Join Superstition Review in congratulating past contributor Laura Wetherington on the publication of her poetry collection, Parallel Resting Places. As the winner of the New Measure Poetry Prize, Laura’s collection explores the world of translation. More specifically, Parallel Resting Places navigates, “What happens when a poet tries to filter the untranslatable from another language? The rush of unknowing, decoding the wind, the body becomes an antenna. Following behind Jack Spicer’s After Lorca and swinging its ovaries, Laura Wetherington’s second book uses the concept of translation to create original poems from the work of writers like Liliane Giraudon, Marie Étienne, Dominique Fourcade, and Jean-Marie Gleize. These poems run through a liminal linguistic space where meaning, mishearing, and dreams collide, sometimes midsentence, where they hinge into song… Interstitial love letters to queer writers process a miscarriage, the most recent election, and queer puppy love. This is a book of yearning-for a foreign tongue, for a body growing inside the body, and for a form of communication that can capture feeling.”
There is a constant textual drama in the address and voice of Laura Wetherington’s heady poems; a mirror staged. With monologues, letters, lyrics, and prose she performs a writing through to a new ground of sensation and thinking. Call it the present. The music is gorgeous and the sound is captivating. Parallel Resting Places is a wonderful book and a welcome addition to a tradition that troubles tradition.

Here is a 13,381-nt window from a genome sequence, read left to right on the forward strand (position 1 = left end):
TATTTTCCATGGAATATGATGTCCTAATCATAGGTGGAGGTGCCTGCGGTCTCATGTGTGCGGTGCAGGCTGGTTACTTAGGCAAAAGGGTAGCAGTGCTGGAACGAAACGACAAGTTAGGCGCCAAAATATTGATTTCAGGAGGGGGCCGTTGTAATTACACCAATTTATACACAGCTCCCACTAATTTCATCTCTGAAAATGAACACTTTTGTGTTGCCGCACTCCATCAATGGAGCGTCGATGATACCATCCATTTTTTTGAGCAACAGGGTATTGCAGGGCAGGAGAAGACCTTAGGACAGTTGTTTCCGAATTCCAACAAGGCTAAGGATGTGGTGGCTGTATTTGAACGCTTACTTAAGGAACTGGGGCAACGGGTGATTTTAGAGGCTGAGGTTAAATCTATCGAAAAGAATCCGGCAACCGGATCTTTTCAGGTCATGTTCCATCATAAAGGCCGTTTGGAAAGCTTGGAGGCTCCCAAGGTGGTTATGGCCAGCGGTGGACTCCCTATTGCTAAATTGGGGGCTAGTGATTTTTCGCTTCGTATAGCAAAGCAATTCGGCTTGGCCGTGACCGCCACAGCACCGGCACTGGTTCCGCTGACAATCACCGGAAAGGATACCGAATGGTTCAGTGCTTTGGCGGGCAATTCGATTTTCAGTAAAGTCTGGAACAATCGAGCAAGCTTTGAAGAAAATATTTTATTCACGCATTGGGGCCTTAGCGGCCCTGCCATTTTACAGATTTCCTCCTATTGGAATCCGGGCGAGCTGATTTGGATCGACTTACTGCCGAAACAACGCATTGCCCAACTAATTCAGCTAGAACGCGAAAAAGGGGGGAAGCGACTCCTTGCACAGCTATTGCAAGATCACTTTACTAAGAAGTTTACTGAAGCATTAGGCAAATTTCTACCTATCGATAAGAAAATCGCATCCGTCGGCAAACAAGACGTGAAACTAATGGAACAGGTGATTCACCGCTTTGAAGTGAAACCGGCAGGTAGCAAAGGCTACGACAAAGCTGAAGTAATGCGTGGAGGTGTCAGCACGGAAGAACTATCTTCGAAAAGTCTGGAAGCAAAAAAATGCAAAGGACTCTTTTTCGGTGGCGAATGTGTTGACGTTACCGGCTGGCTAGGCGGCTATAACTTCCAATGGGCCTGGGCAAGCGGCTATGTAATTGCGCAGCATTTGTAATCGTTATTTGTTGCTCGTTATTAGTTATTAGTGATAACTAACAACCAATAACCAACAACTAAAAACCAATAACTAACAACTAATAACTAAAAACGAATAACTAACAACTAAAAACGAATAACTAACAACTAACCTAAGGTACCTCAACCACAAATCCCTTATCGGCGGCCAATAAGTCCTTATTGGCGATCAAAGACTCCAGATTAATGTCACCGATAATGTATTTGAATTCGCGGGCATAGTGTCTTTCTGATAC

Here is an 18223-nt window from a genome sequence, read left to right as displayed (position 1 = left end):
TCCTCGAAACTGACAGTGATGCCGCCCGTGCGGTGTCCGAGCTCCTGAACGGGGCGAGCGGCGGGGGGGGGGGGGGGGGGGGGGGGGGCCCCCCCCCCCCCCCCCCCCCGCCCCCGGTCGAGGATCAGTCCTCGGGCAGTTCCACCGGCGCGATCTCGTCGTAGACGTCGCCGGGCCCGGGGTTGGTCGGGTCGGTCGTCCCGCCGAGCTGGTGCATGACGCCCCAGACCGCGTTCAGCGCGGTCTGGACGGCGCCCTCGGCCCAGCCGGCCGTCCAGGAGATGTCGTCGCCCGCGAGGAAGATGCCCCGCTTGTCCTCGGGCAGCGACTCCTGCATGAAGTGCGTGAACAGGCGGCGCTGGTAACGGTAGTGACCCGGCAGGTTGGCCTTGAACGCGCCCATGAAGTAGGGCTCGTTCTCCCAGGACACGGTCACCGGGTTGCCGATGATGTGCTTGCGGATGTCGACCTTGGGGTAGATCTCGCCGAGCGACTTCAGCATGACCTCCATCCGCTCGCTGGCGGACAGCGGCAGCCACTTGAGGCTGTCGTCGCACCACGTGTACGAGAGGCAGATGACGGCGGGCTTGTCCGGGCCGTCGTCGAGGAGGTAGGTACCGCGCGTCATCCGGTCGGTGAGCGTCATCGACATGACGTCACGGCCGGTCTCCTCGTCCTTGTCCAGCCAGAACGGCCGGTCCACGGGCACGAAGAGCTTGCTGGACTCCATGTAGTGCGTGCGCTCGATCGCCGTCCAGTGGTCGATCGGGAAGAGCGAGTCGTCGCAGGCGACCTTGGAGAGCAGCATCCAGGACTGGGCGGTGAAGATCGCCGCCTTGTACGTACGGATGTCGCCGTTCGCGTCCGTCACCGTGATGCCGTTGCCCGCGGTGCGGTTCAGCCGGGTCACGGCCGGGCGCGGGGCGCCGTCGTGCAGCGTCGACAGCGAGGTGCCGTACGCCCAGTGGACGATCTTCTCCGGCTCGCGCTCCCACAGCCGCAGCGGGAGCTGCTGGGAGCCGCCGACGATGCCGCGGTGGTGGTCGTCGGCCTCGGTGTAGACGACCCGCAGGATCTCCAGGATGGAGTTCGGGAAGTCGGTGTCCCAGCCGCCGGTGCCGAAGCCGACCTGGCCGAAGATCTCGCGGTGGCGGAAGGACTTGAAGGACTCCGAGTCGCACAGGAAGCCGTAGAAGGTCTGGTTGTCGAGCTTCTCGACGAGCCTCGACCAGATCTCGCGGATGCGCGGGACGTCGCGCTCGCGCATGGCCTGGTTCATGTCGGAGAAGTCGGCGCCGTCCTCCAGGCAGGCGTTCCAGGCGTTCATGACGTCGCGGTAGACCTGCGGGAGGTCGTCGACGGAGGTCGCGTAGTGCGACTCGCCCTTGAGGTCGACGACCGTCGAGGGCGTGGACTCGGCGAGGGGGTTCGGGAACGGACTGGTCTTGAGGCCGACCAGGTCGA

Peter Gizzi, author of Archeophonics
Click here to order your copy of Parallel Resting Places. Also, be sure to check out Laura’s Twitter and Website, as well as, her poetry in our Issue 19.
Join Superstition Review in congratulating one of our past faculty advisors, Sara Sams, on her forthcoming book, Atom City, out May 14th. Atom City is a collection of poems exploring the topic of the atomic bomb and The Manhattan Project’s creation of the city Oak Ridge. Inspired by historian Peter Bacon Hales’ Atomic Spaces, Sara’s work takes the perspective of an observer contemplating and witnessing such concepts as, “the rhetoric of the Manhattan Engineering District, the militarization of scientific conversations, the mythologized stories of the local residents of Oak Ridge Valley before it was condemned, the use of such myths to underscore the morality of the bomb, current exhibits at the American Museum of Science and Energy, [her] own family’s participation in the Project and the stories they’ve hot-potato’d since, the atomification of so much of [her] hometown (including [her] high school’s logo), and so on.”